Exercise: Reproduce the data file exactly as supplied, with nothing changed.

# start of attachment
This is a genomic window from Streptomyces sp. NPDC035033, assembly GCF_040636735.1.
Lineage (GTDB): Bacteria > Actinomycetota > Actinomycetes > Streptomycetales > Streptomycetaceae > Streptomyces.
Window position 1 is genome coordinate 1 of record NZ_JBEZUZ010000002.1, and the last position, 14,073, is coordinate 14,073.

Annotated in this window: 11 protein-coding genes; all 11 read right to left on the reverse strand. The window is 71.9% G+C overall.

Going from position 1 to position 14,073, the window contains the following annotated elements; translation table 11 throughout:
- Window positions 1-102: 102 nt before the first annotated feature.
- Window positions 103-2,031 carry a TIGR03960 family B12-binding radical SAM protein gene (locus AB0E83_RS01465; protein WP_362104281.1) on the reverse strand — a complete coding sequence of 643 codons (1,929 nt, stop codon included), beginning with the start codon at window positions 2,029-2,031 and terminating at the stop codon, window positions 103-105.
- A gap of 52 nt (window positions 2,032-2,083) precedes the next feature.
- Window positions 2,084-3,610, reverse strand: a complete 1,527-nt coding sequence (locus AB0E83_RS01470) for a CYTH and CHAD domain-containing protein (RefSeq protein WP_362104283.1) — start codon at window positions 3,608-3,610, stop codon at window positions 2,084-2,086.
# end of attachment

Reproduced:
This is a genomic window from Streptomyces sp. NPDC035033, assembly GCF_040636735.1.
Lineage (GTDB): Bacteria > Actinomycetota > Actinomycetes > Streptomycetales > Streptomycetaceae > Streptomyces.
Window position 1 is genome coordinate 1 of record NZ_JBEZUZ010000002.1, and the last position, 14,073, is coordinate 14,073.

Annotated in this window: 11 protein-coding genes; all 11 read right to left on the reverse strand. The window is 71.9% G+C overall.

Going from position 1 to position 14,073, the window contains the following annotated elements; translation table 11 throughout:
- Window positions 1-102: 102 nt before the first annotated feature.
- Window positions 103-2,031 carry a TIGR03960 family B12-binding radical SAM protein gene (locus AB0E83_RS01465; protein WP_362104281.1) on the reverse strand — a complete coding sequence of 643 codons (1,929 nt, stop codon included), beginning with the start codon at window positions 2,029-2,031 and terminating at the stop codon, window positions 103-105.
- A gap of 52 nt (window positions 2,032-2,083) precedes the next feature.
- Window positions 2,084-3,610, reverse strand: a complete 1,527-nt coding sequence (locus AB0E83_RS01470) for a CYTH and CHAD domain-containing protein (RefSeq protein WP_362104283.1) — start codon at window positions 3,608-3,610, stop codon at window positions 2,084-2,086.